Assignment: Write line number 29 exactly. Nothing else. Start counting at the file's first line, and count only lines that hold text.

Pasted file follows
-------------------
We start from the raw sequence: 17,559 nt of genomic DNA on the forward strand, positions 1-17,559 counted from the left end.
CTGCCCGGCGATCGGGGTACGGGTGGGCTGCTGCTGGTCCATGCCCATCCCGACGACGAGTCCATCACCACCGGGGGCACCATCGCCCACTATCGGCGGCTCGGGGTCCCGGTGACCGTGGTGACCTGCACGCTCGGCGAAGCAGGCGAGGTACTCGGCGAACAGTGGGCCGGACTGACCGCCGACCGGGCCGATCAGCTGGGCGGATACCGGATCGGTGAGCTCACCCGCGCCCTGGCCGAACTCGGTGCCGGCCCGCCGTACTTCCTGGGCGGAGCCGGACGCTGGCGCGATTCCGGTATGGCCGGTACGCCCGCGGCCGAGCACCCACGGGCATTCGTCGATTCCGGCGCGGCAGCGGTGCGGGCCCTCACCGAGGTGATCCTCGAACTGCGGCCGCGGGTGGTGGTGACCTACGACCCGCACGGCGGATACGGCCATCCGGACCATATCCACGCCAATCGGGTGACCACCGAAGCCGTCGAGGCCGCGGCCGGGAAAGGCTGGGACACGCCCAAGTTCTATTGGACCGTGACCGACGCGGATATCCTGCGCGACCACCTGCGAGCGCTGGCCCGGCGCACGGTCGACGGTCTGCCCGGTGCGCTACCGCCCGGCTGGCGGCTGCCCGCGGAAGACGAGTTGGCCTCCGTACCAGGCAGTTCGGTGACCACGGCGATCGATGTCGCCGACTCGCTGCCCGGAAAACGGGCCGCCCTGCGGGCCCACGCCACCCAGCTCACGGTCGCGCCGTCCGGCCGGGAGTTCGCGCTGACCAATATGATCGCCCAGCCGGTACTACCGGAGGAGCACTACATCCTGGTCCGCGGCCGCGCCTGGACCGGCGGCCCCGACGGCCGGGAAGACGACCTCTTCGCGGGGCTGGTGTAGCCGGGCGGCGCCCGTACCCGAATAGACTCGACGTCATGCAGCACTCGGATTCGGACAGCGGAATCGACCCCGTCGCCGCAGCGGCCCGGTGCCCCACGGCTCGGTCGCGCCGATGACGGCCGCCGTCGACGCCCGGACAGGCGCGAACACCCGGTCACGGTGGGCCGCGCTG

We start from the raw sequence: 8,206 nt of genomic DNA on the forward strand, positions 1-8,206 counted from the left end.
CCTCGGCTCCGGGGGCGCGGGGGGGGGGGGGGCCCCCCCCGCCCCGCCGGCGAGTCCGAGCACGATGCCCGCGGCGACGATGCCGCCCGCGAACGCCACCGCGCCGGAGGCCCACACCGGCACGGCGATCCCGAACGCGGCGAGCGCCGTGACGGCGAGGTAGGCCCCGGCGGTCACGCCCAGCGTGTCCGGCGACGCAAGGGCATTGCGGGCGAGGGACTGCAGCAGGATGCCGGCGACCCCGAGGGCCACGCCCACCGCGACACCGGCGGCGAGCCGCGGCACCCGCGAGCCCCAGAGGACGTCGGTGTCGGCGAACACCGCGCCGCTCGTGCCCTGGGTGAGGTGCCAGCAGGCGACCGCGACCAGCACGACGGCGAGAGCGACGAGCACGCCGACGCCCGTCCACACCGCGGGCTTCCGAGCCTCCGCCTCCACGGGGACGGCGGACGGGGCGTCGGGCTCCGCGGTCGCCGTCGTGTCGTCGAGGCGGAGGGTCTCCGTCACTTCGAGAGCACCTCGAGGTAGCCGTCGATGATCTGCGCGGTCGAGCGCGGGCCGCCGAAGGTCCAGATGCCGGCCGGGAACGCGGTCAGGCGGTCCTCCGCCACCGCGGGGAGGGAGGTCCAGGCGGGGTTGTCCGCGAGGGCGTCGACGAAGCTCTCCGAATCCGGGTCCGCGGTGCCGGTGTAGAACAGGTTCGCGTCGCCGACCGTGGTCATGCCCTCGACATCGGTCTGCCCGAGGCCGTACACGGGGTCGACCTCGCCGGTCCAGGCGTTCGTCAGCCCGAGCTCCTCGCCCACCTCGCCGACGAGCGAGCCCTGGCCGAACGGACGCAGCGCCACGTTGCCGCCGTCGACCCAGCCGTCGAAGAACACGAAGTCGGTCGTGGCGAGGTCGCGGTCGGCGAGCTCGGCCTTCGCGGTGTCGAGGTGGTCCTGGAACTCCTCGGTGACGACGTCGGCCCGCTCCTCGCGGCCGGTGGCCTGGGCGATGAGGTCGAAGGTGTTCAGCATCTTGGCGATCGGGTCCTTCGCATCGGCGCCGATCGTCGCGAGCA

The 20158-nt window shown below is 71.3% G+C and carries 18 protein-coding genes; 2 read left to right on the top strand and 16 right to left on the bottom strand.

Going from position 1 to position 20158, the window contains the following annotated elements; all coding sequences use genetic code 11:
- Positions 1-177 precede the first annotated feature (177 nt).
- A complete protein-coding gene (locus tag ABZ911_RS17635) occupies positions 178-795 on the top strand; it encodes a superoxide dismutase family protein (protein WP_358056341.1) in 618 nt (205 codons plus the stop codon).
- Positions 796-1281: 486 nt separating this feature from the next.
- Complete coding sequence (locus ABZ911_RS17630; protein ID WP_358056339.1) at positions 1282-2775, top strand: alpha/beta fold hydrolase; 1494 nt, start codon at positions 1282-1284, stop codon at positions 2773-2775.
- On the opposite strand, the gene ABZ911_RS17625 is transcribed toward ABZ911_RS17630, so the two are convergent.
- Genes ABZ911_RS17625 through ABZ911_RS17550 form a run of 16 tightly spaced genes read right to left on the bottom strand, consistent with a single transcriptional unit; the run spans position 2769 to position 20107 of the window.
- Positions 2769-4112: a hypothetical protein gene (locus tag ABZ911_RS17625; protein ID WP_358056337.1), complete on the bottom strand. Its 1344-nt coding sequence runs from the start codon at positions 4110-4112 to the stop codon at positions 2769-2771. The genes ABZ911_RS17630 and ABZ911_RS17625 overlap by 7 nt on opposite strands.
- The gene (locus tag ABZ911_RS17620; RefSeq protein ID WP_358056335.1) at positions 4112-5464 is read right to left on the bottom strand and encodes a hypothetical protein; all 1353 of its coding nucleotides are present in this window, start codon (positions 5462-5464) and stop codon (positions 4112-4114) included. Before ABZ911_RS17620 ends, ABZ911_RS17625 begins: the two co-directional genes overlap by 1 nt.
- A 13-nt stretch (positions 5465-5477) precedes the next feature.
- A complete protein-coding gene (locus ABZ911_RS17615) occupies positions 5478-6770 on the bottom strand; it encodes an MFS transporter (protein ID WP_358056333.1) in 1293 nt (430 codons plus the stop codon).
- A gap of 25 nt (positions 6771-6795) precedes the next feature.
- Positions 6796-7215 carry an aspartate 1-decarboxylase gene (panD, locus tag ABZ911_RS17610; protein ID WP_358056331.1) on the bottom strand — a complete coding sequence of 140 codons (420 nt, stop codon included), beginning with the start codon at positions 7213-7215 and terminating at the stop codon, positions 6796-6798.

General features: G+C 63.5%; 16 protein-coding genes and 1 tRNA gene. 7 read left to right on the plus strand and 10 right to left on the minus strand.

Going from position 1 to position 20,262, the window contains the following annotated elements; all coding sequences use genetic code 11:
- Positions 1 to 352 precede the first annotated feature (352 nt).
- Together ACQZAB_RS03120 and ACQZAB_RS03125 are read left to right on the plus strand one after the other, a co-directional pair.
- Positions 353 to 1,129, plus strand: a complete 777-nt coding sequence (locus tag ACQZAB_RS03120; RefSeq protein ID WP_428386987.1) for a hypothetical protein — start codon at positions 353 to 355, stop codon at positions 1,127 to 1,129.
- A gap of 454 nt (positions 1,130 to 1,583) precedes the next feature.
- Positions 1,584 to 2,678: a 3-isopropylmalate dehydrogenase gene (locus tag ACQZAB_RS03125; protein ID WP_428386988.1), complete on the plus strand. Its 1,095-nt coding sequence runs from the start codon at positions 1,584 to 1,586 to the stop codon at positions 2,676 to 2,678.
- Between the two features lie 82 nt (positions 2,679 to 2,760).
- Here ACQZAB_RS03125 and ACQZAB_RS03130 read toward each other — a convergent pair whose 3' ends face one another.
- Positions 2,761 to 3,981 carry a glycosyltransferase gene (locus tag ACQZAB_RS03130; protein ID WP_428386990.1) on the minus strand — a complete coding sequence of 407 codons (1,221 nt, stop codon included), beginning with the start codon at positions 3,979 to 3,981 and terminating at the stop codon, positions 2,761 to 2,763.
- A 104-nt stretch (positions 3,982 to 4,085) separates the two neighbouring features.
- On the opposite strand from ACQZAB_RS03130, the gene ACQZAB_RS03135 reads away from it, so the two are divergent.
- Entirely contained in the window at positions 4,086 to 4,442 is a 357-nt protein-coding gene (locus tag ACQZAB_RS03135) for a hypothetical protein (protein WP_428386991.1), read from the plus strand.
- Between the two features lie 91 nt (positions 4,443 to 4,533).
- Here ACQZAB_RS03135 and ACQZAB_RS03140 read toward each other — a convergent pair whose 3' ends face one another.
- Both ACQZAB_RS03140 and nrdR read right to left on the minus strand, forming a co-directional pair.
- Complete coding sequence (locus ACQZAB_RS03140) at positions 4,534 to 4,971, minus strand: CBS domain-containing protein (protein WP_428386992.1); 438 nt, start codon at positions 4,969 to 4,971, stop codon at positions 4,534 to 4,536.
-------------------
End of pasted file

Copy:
- A 104-nt stretch (positions 3,982 to 4,085) separates the two neighbouring features.